Wu style Tai Chi

 

Wu style was developed from the Yang family style which came from the Chen village style with the deepest “secret” Nei kung still intact. It focuses on releasing tension in the lower back and knees and is therefore excellent for meditators and people who want to focus on the internal content of tai chi.


Taoist spiritual immortal Liu Hueng Chieh together with lineage master Bruce Frantzis layered the meditation transmissions from the rare monastic Taoist water tradition into this short form.

I study weekly with his senior student Brian Cooper, and have studied privately with senior instructor Jamie Dibdin and have completed my instructor training with Bruce Frantzis.


My teaching style focuses on getting the internal content of the 16 Neikung deep into students instinctive reactions by folding the precision internal technology into the dissolving process. Once stillness then emptiness are achieved, the rest is easy.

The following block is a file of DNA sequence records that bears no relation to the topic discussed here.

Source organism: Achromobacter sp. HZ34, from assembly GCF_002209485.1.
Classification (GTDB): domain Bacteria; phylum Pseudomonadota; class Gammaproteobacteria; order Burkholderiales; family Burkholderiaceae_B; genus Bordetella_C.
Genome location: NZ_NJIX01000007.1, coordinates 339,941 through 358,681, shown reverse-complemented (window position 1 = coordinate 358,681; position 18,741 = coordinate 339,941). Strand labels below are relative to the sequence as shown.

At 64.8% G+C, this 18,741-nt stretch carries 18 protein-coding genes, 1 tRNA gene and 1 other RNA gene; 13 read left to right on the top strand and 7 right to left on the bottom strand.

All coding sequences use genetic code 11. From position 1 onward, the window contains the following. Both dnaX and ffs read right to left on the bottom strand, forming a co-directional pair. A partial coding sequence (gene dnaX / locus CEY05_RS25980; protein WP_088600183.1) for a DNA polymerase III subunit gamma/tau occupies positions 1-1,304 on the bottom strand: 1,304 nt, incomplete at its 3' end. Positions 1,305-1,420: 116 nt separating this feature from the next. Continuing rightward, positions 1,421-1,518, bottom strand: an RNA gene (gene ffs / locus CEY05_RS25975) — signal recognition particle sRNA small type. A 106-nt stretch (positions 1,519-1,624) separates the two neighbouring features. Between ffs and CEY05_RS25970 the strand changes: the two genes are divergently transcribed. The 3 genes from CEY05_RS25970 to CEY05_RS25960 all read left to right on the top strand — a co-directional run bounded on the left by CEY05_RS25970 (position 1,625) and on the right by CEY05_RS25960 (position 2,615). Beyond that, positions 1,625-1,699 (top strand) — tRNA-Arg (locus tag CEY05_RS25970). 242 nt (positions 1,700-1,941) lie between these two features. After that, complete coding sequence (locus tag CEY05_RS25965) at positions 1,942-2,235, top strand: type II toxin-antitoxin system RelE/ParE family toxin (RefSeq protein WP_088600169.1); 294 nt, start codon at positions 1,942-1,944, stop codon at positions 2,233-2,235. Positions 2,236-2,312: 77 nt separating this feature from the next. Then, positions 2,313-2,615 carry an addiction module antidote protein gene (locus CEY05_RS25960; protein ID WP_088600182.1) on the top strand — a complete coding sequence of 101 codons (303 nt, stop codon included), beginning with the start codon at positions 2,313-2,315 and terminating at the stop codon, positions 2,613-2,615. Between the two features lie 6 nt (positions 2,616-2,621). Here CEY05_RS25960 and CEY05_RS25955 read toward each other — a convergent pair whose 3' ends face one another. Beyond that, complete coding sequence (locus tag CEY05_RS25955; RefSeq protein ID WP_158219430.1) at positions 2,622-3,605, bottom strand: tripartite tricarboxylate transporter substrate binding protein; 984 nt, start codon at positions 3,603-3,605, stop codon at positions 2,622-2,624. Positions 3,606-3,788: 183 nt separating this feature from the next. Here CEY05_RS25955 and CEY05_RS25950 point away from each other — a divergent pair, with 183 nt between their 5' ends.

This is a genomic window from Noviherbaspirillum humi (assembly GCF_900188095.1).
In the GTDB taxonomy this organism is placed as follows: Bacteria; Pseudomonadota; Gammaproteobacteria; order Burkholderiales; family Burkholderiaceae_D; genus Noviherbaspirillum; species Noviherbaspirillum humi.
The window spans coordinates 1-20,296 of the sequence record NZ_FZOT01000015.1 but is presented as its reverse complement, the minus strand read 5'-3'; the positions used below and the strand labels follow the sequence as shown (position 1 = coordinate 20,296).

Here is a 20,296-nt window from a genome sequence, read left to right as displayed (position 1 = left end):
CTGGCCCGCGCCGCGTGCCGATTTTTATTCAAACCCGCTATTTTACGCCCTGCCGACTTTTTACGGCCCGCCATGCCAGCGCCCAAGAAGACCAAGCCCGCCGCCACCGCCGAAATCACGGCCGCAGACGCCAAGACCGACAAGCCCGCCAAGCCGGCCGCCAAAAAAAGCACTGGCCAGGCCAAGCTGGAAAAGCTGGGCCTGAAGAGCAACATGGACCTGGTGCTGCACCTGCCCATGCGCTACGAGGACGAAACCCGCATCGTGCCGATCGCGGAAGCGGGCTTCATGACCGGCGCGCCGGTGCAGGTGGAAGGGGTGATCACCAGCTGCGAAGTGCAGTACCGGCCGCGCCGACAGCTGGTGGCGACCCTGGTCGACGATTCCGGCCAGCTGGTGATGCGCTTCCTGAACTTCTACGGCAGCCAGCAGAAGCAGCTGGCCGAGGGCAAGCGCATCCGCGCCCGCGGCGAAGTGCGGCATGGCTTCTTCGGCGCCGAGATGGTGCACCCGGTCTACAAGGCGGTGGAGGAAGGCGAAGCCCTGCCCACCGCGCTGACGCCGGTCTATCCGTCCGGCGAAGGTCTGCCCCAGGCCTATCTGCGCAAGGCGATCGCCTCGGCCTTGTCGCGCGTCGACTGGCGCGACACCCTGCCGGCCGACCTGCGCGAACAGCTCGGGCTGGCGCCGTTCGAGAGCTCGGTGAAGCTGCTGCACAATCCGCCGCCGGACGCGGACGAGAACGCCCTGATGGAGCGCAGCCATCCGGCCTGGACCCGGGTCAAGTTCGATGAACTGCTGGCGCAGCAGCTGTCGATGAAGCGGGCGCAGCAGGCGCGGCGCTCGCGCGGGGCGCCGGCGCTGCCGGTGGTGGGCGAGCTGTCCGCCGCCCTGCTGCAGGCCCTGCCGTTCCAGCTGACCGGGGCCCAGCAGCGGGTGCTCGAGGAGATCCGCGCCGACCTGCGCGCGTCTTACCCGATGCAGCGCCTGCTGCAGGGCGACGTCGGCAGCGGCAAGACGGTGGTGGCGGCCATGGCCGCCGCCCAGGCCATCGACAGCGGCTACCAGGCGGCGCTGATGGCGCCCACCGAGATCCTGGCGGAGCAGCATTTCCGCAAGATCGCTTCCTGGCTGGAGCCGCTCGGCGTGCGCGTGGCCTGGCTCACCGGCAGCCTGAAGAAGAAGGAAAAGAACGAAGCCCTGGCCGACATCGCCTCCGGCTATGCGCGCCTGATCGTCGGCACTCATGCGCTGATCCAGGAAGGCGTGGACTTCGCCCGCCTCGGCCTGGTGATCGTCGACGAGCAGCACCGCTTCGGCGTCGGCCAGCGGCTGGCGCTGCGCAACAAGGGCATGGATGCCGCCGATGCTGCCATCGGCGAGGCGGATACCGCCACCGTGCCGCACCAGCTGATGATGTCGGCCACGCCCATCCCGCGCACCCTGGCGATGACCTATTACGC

It may take students some time to integrate the precision movements into a flowing form, but the startling results are well worth the effort. Letting go is not as simple as it sounds in a world where acquisition seems the only game in town.


Push hands training is a vital

component to Tai chi.


Here is a visual essay on

how to push hands.


Push hands training develops

many invaluable skills such as

being able to yield without

losing,

and interacting with others

whilst practicing skilful internal

arts (Shen kung).